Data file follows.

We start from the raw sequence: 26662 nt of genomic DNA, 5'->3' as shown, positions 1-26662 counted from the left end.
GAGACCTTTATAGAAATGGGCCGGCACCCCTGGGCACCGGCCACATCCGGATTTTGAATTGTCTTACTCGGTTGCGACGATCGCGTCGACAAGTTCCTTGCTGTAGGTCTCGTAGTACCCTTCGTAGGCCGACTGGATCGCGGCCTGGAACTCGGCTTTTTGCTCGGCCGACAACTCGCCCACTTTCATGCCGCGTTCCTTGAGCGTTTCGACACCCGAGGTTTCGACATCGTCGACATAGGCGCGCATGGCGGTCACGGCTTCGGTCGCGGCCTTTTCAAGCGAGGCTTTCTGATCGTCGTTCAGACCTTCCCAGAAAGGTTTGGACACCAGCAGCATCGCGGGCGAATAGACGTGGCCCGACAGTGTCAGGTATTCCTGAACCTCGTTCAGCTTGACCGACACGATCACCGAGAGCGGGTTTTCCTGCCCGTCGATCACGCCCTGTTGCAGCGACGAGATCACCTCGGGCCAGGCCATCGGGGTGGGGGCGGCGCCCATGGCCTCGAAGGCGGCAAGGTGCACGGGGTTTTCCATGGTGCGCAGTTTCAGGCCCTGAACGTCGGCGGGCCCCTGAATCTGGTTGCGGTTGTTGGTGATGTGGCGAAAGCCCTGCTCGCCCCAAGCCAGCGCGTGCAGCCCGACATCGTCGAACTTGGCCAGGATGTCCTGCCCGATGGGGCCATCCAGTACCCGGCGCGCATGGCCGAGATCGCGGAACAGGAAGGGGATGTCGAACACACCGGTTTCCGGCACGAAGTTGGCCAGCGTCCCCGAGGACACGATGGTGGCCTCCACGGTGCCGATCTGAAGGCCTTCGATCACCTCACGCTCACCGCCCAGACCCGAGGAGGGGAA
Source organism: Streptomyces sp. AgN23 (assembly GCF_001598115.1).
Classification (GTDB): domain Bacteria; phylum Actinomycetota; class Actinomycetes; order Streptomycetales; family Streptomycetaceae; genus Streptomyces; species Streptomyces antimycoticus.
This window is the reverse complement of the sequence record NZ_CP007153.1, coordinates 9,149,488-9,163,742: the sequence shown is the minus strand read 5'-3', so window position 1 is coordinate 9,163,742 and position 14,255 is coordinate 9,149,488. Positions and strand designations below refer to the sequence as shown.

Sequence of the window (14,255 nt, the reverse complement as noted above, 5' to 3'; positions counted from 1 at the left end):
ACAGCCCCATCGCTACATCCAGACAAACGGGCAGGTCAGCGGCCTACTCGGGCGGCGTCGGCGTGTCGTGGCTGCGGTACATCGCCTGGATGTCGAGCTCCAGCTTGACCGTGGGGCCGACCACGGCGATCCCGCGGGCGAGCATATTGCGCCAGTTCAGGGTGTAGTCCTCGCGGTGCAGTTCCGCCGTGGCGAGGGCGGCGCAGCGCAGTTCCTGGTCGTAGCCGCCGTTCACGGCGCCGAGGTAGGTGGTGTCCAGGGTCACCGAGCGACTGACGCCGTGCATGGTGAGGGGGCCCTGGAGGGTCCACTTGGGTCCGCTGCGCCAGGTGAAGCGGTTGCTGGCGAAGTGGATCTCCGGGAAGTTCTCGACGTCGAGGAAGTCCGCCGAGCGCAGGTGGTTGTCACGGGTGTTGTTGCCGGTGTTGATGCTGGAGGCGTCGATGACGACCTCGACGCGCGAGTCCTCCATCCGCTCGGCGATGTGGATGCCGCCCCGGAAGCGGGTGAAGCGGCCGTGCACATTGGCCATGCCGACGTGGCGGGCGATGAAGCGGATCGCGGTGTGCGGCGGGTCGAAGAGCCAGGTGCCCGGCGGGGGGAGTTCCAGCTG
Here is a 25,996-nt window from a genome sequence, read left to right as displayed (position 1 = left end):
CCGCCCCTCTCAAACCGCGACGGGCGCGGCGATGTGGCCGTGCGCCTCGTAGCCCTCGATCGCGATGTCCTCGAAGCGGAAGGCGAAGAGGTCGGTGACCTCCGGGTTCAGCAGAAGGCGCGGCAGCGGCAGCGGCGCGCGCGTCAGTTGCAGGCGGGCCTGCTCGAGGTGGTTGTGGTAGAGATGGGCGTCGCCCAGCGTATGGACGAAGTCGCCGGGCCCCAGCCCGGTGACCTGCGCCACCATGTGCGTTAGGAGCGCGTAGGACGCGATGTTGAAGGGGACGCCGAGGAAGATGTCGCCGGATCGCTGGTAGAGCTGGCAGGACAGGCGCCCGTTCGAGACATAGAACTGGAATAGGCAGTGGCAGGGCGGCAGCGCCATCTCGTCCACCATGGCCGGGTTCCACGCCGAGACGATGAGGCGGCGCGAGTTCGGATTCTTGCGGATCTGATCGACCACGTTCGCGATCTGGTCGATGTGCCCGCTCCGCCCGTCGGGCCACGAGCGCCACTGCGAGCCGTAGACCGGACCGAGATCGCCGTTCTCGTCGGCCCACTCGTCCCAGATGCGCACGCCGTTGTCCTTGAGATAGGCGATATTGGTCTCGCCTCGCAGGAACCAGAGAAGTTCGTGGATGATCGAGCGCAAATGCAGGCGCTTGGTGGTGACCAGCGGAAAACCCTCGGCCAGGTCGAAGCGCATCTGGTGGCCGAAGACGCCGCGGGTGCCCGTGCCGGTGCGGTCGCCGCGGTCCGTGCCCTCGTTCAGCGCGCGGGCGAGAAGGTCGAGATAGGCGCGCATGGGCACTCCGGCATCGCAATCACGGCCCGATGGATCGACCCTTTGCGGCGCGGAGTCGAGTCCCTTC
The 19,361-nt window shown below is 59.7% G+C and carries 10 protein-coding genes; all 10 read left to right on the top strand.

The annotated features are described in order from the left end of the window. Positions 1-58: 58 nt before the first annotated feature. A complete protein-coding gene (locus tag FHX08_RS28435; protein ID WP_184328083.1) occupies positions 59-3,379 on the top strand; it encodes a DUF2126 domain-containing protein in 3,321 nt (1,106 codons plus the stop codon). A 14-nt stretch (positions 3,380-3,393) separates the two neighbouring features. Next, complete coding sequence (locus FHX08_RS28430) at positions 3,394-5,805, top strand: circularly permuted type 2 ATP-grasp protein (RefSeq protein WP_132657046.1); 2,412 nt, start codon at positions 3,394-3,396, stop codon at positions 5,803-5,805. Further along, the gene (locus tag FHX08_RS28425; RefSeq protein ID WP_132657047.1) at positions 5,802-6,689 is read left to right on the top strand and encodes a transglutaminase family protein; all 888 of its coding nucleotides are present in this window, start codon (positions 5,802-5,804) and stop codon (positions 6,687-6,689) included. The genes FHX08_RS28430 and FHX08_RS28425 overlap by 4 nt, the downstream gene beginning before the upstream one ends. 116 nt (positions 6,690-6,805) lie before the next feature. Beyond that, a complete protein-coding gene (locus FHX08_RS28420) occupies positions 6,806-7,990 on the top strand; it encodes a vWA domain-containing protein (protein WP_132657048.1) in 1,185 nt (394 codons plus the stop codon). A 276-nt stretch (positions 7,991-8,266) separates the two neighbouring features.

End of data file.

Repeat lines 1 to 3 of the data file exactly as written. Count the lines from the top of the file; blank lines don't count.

We start from the raw sequence: 26662 nt of genomic DNA, 5'->3' as shown, positions 1-26662 counted from the left end.
GAGACCTTTATAGAAATGGGCCGGCACCCCTGGGCACCGGCCACATCCGGATTTTGAATTGTCTTACTCGGTTGCGACGATCGCGTCGACAAGTTCCTTGCTGTAGGTCTCGTAGTACCCTTCGTAGGCCGACTGGATCGCGGCCTGGAACTCGGCTTTTTGCTCGGCCGACAACTCGCCCACTTTCATGCCGCGTTCCTTGAGCGTTTCGACACCCGAGGTTTCGACATCGTCGACATAGGCGCGCATGGCGGTCACGGCTTCGGTCGCGGCCTTTTCAAGCGAGGCTTTCTGATCGTCGTTCAGACCTTCCCAGAAAGGTTTGGACACCAGCAGCATCGCGGGCGAATAGACGTGGCCCGACAGTGTCAGGTATTCCTGAACCTCGTTCAGCTTGACCGACACGATCACCGAGAGCGGGTTTTCCTGCCCGTCGATCACGCCCTGTTGCAGCGACGAGATCACCTCGGGCCAGGCCATCGGGGTGGGGGCGGCGCCCATGGCCTCGAAGGCGGCAAGGTGCACGGGGTTTTCCATGGTGCGCAGTTTCAGGCCCTGAACGTCGGCGGGCCCCTGAATCTGGTTGCGGTTGTTGGTGATGTGGCGAAAGCCCTGCTCGCCCCAAGCCAGCGCGTGCAGCCCGACATCGTCGAACTTGGCCAGGATGTCCTGCCCGATGGGGCCATCCAGTACCCGGCGCGCATGGCCGAGATCGCGGAACAGGAAGGGGATGTCGAACACACCGGTTTCCGGCACGAAGTTGGCCAGCGTCCCCGAGGACACGATGGTGGCCTCCACGGTGCCGATCTGAAGGCCTTCGATCACCTCACGCTCACCGCCCAGACCCGAGGAGGGGAA
Source organism: Streptomyces sp. AgN23 (assembly GCF_001598115.1).